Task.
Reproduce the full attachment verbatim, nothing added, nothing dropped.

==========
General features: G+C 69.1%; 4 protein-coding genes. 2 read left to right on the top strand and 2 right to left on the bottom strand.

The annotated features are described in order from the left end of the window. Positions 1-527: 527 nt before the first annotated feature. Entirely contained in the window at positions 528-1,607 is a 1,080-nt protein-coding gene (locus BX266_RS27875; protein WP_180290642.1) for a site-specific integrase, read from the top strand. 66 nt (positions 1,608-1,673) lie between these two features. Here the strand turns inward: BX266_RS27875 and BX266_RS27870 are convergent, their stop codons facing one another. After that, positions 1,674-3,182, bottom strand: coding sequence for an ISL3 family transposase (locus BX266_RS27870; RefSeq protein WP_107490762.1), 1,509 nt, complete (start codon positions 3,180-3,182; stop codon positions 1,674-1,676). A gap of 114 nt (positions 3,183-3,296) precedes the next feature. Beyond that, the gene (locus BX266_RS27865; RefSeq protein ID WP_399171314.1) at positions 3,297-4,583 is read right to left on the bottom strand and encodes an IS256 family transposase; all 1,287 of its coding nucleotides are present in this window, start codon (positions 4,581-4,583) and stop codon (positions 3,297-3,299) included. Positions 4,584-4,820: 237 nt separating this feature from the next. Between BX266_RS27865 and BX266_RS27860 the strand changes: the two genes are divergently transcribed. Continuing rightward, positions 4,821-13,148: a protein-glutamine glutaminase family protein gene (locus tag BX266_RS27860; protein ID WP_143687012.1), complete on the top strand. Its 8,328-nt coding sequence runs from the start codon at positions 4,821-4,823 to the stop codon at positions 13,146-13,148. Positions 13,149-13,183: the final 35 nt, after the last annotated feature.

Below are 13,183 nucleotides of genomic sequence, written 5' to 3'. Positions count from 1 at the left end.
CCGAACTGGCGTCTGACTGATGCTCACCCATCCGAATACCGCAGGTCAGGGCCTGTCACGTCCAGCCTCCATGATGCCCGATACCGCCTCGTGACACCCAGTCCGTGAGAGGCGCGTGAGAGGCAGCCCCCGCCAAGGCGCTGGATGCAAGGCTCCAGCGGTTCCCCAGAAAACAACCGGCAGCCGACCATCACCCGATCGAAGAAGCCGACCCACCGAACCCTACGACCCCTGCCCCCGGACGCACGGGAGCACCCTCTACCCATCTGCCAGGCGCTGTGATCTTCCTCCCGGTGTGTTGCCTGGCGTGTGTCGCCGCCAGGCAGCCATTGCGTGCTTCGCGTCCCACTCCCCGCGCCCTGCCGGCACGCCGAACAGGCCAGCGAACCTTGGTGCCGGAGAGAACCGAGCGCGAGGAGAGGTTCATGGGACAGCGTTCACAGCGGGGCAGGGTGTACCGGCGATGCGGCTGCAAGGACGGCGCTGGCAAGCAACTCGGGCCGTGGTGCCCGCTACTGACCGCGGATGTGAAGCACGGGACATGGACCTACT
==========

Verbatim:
General features: G+C 69.1%; 4 protein-coding genes. 2 read left to right on the top strand and 2 right to left on the bottom strand.

The annotated features are described in order from the left end of the window. Positions 1-527: 527 nt before the first annotated feature. Entirely contained in the window at positions 528-1,607 is a 1,080-nt protein-coding gene (locus BX266_RS27875; protein WP_180290642.1) for a site-specific integrase, read from the top strand. 66 nt (positions 1,608-1,673) lie between these two features. Here the strand turns inward: BX266_RS27875 and BX266_RS27870 are convergent, their stop codons facing one another. After that, positions 1,674-3,182, bottom strand: coding sequence for an ISL3 family transposase (locus BX266_RS27870; RefSeq protein WP_107490762.1), 1,509 nt, complete (start codon positions 3,180-3,182; stop codon positions 1,674-1,676). A gap of 114 nt (positions 3,183-3,296) precedes the next feature. Beyond that, the gene (locus BX266_RS27865; RefSeq protein ID WP_399171314.1) at positions 3,297-4,583 is read right to left on the bottom strand and encodes an IS256 family transposase; all 1,287 of its coding nucleotides are present in this window, start codon (positions 4,581-4,583) and stop codon (positions 3,297-3,299) included. Positions 4,584-4,820: 237 nt separating this feature from the next. Between BX266_RS27865 and BX266_RS27860 the strand changes: the two genes are divergently transcribed. Continuing rightward, positions 4,821-13,148: a protein-glutamine glutaminase family protein gene (locus tag BX266_RS27860; protein ID WP_143687012.1), complete on the top strand. Its 8,328-nt coding sequence runs from the start codon at positions 4,821-4,823 to the stop codon at positions 13,146-13,148. Positions 13,149-13,183: the final 35 nt, after the last annotated feature.

Below are 13,183 nucleotides of genomic sequence, written 5' to 3'. Positions count from 1 at the left end.
CCGAACTGGCGTCTGACTGATGCTCACCCATCCGAATACCGCAGGTCAGGGCCTGTCACGTCCAGCCTCCATGATGCCCGATACCGCCTCGTGACACCCAGTCCGTGAGAGGCGCGTGAGAGGCAGCCCCCGCCAAGGCGCTGGATGCAAGGCTCCAGCGGTTCCCCAGAAAACAACCGGCAGCCGACCATCACCCGATCGAAGAAGCCGACCCACCGAACCCTACGACCCCTGCCCCCGGACGCACGGGAGCACCCTCTACCCATCTGCCAGGCGCTGTGATCTTCCTCCCGGTGTGTTGCCTGGCGTGTGTCGCCGCCAGGCAGCCATTGCGTGCTTCGCGTCCCACTCCCCGCGCCCTGCCGGCACGCCGAACAGGCCAGCGAACCTTGGTGCCGGAGAGAACCGAGCGCGAGGAGAGGTTCATGGGACAGCGTTCACAGCGGGGCAGGGTGTACCGGCGATGCGGCTGCAAGGACGGCGCTGGCAAGCAACTCGGGCCGTGGTGCCCGCTACTGACCGCGGATGTGAAGCACGGGACATGGACCTACT